Wednesday, October 9, 2013
Is lack of Dalton-Green chemistry hype?
By Coley Harvey
CINCINNATI -- A.J. Green had just played one of his best games in a Cincinnati Bengals uniform. But it meant very little.
"It's not a great game, man," the receiver said while changing into dress clothes inside the visitors locker room at Chicago's Soldier Field. "Not when I had a hand in a turnover and a dropped pass and coming out with a loss. I don't care about my stats. I'm going to have my stats regardless."
He wasn't upset with his quarterback following that Week 1 loss on Sept. 8. He wasn't frustrated by the routes that were called for him. He was simply mad at himself for not doing quite enough to allow the Bengals to pull out a narrow road win.
They only lost by three, 24-21.
In the weeks since, Green has become the unfortunate, classic example of what can happen when a player sets a high personal ceiling so early in a season. He hasn't come close to matching that same level of production in the subsequent four games, causing some to question not only how good he is, but how tight the relationship really is between Green and quarterback Andy Dalton.
But is there really something to that perceived lack of chemistry? Or is it just all hype? At the bottom of this post, we took a look at a few numbers that might indicate it isn't as much of an on-field issue between the pair as some might assume. Together, they still have been quite productive, and have the opportunity to put up the best numbers they've had since they joined the organization.
One look at game tape from the 17-6 loss at Cleveland two weeks ago, though, and it becomes clear why that connection has been challenged.
During the loss, Green could be seen tossing his hands up after misfired passes, slowly jogging back to the huddle following incompletions and scowling on the sideline at the conclusion of failed drives. Asked Wednesday if there was a lack of chemistry between he and his star receiver, Dalton shook his head.
"Teams are playing him differently, so we've got to find different ways [to get him the ball]," Dalton said. "A lot of teams have been trying to take away some of the deeper throws with him. We've got to take our chances with some of these other guys, though. He's not the only guy who can go deep for us. We've got other guys that can make plays. Teams are going to play him differently just because he's so good at what he does."
In the Bengals' next game, this past Sunday against New England, Dalton attempted 27 passes. In an effort to prove how much he wants to get away from strictly passing to Green -- he went in Green's direction 15 times against the Browns -- Dalton directed 15 of his 27 throws to his tight ends and running backs. The other 12 went to his receivers. Of those, eight balls were thrown Green's way. He caught five of them.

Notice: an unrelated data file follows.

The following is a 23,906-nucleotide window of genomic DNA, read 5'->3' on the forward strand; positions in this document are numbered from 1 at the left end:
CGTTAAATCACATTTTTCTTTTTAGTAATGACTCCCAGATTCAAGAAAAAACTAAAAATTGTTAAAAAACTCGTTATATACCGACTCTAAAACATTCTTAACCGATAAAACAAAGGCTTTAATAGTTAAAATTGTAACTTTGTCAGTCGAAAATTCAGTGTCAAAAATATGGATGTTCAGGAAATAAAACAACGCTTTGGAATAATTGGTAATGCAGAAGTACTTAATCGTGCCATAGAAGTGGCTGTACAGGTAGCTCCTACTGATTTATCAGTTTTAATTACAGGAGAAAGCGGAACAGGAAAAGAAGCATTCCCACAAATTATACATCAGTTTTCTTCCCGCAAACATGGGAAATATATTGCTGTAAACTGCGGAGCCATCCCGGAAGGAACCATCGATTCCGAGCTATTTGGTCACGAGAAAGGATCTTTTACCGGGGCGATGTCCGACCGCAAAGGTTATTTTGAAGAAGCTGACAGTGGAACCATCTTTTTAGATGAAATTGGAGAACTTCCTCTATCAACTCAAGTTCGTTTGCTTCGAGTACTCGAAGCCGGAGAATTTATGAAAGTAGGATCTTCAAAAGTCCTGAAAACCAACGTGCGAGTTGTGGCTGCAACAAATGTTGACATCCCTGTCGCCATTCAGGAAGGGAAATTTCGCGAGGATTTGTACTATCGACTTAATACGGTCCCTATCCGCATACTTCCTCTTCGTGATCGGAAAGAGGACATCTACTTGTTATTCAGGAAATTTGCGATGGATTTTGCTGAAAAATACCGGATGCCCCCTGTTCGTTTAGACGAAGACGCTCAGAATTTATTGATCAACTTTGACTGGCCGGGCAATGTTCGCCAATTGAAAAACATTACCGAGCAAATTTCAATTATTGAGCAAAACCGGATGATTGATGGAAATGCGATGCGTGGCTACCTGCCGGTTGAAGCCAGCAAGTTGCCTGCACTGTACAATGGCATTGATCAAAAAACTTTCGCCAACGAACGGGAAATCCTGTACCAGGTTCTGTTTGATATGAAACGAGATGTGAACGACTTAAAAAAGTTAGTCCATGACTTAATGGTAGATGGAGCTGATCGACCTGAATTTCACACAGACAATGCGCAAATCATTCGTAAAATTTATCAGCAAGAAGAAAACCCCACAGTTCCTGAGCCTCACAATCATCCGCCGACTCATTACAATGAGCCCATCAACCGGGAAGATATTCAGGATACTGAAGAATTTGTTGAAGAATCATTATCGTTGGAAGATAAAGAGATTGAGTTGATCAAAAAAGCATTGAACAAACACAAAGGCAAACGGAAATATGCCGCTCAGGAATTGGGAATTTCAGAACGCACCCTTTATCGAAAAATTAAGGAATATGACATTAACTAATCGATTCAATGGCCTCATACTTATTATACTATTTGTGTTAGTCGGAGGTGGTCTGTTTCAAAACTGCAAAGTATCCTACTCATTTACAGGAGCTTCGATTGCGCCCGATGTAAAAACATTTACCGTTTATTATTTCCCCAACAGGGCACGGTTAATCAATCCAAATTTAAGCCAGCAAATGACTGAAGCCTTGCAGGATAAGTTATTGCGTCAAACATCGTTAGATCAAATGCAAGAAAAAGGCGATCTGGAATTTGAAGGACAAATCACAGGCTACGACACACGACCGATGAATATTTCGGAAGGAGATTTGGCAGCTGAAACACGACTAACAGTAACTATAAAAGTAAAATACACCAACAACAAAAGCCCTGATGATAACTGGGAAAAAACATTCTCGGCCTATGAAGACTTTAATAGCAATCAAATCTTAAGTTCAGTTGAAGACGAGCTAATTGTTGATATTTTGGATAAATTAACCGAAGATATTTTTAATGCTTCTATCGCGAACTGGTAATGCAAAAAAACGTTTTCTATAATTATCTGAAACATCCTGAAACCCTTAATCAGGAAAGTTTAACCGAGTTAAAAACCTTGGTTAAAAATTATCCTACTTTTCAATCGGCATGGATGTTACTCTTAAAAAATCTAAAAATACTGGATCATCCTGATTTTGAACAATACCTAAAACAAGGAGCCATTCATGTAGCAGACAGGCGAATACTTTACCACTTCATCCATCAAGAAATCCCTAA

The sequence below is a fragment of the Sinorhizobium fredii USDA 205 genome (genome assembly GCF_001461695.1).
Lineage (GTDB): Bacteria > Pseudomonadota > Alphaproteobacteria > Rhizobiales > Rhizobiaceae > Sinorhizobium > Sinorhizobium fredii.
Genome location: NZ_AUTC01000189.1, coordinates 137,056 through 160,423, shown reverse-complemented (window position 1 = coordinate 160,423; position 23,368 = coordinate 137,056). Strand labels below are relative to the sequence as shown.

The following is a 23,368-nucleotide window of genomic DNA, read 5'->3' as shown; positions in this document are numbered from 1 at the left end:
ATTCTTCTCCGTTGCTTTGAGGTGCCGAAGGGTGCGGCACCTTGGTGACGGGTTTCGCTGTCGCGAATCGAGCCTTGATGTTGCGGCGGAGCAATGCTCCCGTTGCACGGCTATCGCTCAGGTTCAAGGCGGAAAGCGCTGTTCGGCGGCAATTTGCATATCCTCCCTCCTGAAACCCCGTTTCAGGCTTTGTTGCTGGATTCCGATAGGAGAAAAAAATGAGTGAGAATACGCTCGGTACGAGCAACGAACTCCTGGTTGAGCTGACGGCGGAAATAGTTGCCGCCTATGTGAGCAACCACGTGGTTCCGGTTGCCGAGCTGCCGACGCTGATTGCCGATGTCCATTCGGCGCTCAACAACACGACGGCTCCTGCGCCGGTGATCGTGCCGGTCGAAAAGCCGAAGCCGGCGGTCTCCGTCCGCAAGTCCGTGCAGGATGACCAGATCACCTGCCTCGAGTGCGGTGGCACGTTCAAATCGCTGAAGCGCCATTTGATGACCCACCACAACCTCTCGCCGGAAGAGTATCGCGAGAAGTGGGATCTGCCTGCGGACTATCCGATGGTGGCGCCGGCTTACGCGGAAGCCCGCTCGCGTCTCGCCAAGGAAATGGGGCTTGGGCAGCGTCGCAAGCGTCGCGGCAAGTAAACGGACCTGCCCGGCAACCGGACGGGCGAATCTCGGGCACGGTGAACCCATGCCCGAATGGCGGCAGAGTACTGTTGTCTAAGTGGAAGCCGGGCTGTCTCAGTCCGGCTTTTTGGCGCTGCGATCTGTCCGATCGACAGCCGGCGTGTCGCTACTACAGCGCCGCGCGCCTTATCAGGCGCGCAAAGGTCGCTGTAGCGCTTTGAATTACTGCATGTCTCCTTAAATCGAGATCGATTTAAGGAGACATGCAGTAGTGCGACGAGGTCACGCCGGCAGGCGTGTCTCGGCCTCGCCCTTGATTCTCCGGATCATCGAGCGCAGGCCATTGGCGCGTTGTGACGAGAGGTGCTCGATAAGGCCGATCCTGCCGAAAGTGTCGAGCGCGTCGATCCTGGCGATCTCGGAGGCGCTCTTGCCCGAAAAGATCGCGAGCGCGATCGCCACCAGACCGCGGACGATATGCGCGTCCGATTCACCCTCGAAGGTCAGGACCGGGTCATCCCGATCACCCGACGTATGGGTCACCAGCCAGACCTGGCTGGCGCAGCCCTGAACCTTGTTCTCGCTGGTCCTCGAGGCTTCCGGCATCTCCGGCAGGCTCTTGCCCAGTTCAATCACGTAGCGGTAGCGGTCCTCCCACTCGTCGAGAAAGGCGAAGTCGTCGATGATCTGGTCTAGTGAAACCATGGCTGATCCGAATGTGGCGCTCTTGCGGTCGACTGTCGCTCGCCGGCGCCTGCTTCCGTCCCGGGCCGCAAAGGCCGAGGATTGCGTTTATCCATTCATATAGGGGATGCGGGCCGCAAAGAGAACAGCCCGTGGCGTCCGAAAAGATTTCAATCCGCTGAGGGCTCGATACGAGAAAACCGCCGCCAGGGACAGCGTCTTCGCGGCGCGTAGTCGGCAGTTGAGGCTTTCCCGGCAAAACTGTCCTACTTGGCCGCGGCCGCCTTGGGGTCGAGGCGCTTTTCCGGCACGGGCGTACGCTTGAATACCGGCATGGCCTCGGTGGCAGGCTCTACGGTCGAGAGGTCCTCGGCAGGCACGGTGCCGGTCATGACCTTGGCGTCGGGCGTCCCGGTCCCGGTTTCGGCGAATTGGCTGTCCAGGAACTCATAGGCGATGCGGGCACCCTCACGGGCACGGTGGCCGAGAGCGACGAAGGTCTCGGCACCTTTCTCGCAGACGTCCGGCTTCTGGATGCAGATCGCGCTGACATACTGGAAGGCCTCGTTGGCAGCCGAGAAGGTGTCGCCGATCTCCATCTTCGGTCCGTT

When it comes to going deep downfield, there is a little something to what Dalton said. Yes, teams are using safeties and corners to effectively double-team Green. Yes, cornerbacks are getting outside leverage on him, effectively jamming him near the line of scrimmage, taking away any shot to sprint downfield untouched.
But the overall numbers suggest that Green is still every bit as productive on balls thrown 10 yards or more.
If Green keeps his current pace, he would catch 29 such passes this season. That would be just three off his career high. Green has also been targeted 28 times on such passes, putting him on pace for almost 90 for the season, which would far eclipse his previous season high of 74.
Of course, many of these projections could change based on anticipated changes to the Bengals' offensive scheme. Both Dalton and coordinator Jay Gruden have expressed interest in having a more balanced system that includes more throws to other receivers and more rushes for the backs.
Still, the numbers suggest that Green and Dalton continue to hook up downfield -- it's just that they haven't had much to show for the times they have connected.
Much has been made of Dalton's apparent knack for passing in short-yardage situations. (He kept 17 of his 27 throws under 10 yards on Sunday.) But even while he has been throwing his share of screens and underneath routes, the statistics show that he is throwing downfield more than he has in any other season. It also shows that he hasn't been effective doing so.
So, is the lack of Dalton-Green chemistry all hype? You be the judge.